The second possibility, and the first thing that came to mind when I saw the collection completion step that fired a 'your item is ready for collection' email to the requester, was a hook to fire off an SMS text message, IM message or tweet instead (or as well). Yes, users can receive email on their phones, but how many have their phone set up to receive mail from their account? How much more convenient would it be to be able to receive a delivery notification via a mobile or always on/alerting messaging client you do use? I'm not sure if the Voyager Call Slip system can be used to raise events that your own code can respond to (all the Voyager documentation I've almost found appears to be locked down in password demanding websites, which isn't very friendly and puts me off old school commercial OPAC vendors even more;-), but if so, this would be quite a nice hack to try out, although it does require additional user information, such as mobile phone number, IM or Twitter ID, etc.

Th third thing that comes to mind may only be an issue because I put a paper slip stack request for a particular book in, rather than an electronic request, and potentially also because the book I requested was borrowable, but I haven't loaned it out - the Library catalogue thinks the book I requested, and that is currently reserved on a table, is available:

Is it available?

That is, the Library catalogue (in this case at least) does not reflect the state of the book - off shelf, somewhere in the Library... Maybe if I'd booked the book out electronically, it would have had its state changed when the slip was scanned to complete the request? Or maybe amidst my question asking, a step was missed out? But whatever the case, there appear to be several opportunities for a book to appear as if it were available as far as the catalogue is concerned, yet for it not to be available in practical terms. (If a stack request can't be fulfilled because a book is off-shelf, or for another reason, that information is sent back to the patron in the request completion email. But the fetcher has potentially had a wasted trip.)

So the third thing I was left wondering, and something that I woke up puzzling about this morning, was how each book's status was represented in state machine terms? And what demands on the data model/required state information might be affected if RFID tags start to come in and make the Library self-aware with respect to where the books are in it?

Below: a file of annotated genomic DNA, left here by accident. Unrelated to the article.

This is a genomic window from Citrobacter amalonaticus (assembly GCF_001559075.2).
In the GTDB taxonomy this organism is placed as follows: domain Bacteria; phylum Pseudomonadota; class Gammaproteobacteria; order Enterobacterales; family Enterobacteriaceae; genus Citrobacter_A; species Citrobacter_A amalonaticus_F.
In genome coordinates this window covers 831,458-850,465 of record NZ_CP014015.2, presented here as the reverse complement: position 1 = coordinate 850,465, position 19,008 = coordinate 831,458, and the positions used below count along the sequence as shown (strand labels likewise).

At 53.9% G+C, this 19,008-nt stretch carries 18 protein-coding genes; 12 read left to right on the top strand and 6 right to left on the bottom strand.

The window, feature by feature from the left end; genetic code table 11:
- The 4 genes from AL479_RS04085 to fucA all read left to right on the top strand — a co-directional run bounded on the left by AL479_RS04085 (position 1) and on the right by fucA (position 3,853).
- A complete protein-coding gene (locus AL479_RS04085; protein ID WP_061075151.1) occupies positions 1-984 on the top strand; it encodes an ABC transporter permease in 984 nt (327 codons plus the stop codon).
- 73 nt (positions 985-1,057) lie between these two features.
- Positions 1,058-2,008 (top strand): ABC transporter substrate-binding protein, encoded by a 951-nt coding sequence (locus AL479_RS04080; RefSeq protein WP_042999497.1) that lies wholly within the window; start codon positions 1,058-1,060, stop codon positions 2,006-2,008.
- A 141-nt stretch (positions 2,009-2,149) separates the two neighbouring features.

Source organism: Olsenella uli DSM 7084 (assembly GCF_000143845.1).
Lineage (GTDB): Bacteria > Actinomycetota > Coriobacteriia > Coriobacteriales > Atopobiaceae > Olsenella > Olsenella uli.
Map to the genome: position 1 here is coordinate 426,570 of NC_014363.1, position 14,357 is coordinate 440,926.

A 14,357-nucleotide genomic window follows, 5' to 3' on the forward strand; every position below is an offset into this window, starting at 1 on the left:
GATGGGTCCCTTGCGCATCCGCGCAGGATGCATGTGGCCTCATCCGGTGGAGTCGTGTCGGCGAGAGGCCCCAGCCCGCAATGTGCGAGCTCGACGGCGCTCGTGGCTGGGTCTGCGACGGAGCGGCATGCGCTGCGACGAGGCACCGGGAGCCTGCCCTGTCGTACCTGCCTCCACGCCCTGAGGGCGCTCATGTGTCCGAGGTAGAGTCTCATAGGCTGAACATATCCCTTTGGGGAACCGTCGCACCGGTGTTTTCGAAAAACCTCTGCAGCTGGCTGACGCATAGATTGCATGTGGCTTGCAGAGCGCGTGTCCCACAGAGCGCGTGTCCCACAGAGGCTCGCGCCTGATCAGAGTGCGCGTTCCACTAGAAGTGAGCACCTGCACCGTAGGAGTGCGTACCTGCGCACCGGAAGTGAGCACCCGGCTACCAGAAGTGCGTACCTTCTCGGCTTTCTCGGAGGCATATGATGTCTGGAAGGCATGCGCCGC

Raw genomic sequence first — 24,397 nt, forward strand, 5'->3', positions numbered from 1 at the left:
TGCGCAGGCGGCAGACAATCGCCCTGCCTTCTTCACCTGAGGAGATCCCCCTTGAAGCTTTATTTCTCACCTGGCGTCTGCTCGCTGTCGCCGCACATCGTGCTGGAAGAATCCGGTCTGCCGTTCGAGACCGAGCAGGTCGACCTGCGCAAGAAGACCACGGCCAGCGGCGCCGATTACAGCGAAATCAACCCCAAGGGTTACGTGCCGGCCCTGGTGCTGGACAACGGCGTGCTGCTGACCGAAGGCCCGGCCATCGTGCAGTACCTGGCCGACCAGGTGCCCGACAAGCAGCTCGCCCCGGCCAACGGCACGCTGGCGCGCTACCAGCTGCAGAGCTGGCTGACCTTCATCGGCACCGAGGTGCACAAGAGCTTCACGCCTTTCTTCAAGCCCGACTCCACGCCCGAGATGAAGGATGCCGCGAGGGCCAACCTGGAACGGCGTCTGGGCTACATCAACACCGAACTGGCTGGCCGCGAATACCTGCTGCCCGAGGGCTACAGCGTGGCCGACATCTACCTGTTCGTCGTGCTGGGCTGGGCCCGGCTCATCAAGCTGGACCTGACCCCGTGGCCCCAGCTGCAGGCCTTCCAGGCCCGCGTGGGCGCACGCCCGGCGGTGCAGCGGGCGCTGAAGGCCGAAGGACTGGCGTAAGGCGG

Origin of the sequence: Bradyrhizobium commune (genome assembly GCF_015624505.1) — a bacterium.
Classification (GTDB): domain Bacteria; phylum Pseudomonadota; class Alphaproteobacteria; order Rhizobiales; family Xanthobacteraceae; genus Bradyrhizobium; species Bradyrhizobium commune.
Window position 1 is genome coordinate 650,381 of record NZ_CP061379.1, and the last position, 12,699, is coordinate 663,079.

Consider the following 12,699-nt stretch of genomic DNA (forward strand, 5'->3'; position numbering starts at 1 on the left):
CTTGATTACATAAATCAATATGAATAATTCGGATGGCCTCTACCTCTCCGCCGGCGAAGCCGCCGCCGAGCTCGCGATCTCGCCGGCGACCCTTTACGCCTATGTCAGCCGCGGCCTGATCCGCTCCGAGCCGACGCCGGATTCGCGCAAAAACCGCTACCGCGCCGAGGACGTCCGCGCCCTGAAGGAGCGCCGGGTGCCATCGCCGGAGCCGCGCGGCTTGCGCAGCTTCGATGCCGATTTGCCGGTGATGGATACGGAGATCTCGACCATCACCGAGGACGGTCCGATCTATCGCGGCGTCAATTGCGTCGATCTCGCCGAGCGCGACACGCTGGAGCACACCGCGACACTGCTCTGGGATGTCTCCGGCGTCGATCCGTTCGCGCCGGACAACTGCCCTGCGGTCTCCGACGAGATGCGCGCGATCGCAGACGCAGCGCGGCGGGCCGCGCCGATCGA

Thanks to Lucas in the Reading Room for walking me through the stack request process.

Comments from @ostephens:

The LMS documentation issue is a frustration for me as well - I just cannot understand what the suppliers think they are really protecting here. Although obviously I can see that there is the potential of others copying their solutions to problems, I'm not sure the problems are really so difficult you are protecting any really valuable IP here :(
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Answering the question about whether a book is on the shelf is often not as easy as you'd hope. Library systems generally track a few statuses of a book:

On loan
On a 'holds' shelf (i.e. being held by the library for a specific user)
In transit (i.e. being moved from one library site to another)
On shelf

and that is basically it. Some systems have other types of functionality to handle some slightly different scenarios but generally these 5 are the basics I think.

Two other statuses that exist but systems aren't able to record are 'being used in the library', and 'being reshelved' (and this can be either after return from a loan, or after in library use)

I have worked with a system that implements a time delay between return of an item and it appearing as 'on shelf' in the system (don't know how many systems support this, but it makes some sense to the alternative of scanning it when you actually place it back on the shelf). However, this doesn't tackle the 'in library use' or subsequent reshelving time (which could be a day or more, as books left on desks may not be cleared immediately, especially if there is some type of 'note' system to reserve items on a desk)

Thursday, 8 October 2009

Wanted: Library Hardware Hacker for Desktop Tattle Tape Detector

On a quick visit to the Lee Library in Wolfson College, my all too brief conversation with librarian Anna Jones turned up a niggle with the discharge of books from the library.

As a self-service library, users must:
- scan the barcode in each book they want to borrow;
- wipe the book to demagnetise the magnetic strip inside it; (I think there was a period of charging the desensitiser too?)

On leaving the library (which also requires a swipe of the user's College Card) the book passes through a detector. If a book has not been desenstised, an alarm rings and a video recording made of the miscreant.